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  • History


  • Clayson HousePalatine’s roots reach back to the 1830s when settlers from New York and New England traveled west to stake their claim in the fertile green prairies they had heard so much about from soldiers who were returning from the 1832 Blackhawk War. Using Indian trails, they continued north and west of the settlement at Fort Dearborn named Chicago, from the Indian phrase for the area which meant 'wild onion place.'

    These early pioneers made their homes in the lush groves of trees that became known as Deer Grove, Plum Grove, Englishman’s Grove and Highland Grove.

    George Ela, who built his log cabin in Deer Grove in 1835, is credited with being the first European to live in the area. Two well traveled Indian trails, Woodstock Trail and Lake Zurich Trail, survive in another form today…they are known as Algonquin Road and Rand Road!

    The Illinois and Wisconsin Railroad made its way to the Deer Grove Trading Post in 1853. Although the railroad failed, another which ultimately became the Chicago and Northwestern, followed soon after. It is the only left-handed railroad in the country, probably due to the fact that its first engines came from England.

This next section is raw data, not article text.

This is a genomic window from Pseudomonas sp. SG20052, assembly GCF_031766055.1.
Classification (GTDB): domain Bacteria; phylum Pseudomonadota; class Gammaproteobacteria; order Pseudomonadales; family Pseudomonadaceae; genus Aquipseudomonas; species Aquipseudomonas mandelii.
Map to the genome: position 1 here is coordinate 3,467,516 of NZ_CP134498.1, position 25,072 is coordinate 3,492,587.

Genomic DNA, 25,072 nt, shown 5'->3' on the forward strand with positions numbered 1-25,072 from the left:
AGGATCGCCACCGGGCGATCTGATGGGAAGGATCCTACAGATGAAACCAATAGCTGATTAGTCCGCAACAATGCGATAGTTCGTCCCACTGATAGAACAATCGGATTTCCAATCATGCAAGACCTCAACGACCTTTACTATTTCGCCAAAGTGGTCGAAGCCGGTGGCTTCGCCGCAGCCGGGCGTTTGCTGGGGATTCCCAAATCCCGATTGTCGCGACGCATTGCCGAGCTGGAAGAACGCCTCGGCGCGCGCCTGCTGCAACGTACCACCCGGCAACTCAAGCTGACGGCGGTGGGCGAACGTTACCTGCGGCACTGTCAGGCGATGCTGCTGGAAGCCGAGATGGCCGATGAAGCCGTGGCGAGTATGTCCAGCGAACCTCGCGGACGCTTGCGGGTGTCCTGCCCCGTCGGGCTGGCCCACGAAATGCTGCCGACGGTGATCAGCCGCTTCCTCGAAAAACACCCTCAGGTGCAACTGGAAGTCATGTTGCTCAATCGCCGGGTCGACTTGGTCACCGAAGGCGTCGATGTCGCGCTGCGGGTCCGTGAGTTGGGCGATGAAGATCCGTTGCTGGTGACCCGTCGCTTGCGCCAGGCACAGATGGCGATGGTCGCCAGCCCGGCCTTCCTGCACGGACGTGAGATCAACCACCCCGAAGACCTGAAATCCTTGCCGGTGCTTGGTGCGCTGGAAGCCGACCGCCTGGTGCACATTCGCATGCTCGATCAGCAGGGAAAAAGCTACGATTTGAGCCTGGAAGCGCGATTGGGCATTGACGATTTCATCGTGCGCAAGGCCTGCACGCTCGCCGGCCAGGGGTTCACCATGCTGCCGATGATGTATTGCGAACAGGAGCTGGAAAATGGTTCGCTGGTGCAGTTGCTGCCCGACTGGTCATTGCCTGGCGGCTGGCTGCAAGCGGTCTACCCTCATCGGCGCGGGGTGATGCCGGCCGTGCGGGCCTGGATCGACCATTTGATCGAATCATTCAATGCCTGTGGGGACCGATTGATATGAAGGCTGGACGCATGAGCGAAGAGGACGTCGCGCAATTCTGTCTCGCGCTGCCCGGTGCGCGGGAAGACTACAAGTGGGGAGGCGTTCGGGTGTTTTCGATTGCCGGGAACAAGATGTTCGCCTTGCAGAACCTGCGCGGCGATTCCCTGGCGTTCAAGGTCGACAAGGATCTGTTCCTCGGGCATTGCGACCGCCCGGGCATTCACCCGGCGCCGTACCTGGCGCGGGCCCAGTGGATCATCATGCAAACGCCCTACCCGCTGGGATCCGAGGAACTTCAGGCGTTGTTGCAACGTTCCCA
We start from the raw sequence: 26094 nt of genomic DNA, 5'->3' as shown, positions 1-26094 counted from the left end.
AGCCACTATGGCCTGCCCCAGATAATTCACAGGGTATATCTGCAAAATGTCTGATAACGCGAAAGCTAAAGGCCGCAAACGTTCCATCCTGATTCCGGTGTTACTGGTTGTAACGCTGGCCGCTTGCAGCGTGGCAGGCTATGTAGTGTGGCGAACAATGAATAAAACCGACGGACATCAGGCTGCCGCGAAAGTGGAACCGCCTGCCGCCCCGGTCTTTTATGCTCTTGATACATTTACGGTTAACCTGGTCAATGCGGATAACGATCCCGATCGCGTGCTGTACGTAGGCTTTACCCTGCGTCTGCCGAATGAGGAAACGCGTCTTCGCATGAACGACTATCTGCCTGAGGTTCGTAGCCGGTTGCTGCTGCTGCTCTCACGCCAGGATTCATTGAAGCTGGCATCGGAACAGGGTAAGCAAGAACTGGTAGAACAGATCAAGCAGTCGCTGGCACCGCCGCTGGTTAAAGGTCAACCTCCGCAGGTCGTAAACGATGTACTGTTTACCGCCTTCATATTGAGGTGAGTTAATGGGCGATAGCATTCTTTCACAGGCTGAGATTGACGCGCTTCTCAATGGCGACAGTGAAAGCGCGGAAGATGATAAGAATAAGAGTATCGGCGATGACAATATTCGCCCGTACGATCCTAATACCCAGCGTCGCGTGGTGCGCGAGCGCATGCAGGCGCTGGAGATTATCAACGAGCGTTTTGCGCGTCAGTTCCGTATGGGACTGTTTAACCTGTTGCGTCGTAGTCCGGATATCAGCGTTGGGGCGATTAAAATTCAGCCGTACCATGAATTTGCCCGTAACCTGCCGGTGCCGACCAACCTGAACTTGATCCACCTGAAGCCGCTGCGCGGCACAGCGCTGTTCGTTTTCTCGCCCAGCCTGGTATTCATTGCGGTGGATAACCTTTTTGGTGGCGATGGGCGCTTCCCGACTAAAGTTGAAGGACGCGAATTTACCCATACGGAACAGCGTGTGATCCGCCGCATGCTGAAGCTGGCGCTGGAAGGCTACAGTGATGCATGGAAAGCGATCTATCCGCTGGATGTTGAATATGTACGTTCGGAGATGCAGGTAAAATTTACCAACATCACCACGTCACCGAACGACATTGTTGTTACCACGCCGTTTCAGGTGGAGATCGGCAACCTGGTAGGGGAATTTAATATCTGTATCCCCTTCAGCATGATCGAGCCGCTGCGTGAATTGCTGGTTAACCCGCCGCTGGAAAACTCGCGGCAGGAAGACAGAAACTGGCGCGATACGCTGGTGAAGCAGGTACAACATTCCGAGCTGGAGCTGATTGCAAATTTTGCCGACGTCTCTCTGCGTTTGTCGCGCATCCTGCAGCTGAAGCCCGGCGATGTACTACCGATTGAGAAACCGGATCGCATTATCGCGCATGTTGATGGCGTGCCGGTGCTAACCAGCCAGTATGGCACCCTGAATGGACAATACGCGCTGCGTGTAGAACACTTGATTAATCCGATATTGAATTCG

A thriving settlement soon grew around the railroad station, guided by the vision of Joel Wood, who surveyed and laid out the Village of Palatine in 1855. The village was incorporated March 19, 1866 and chartered by the state in 1869. Street lights were installed in 1871, after the Village purchased 12 lamps for $3 each and hired a lamplighter for 50 cents a night.

    Palatine residents take great pride in their long history and deep roots. The George Clayson House, built in 1873 at 224 E. Palatine Road, has been meticulously renovated and is listed on the National Register of Historic Places. The Clayson House Museum holds more than 1,000 treasures of the past from Palatine’s earliest days. Be sure to stop by for a visit to see, touch and understand the proud history that is Palatine’s heritage.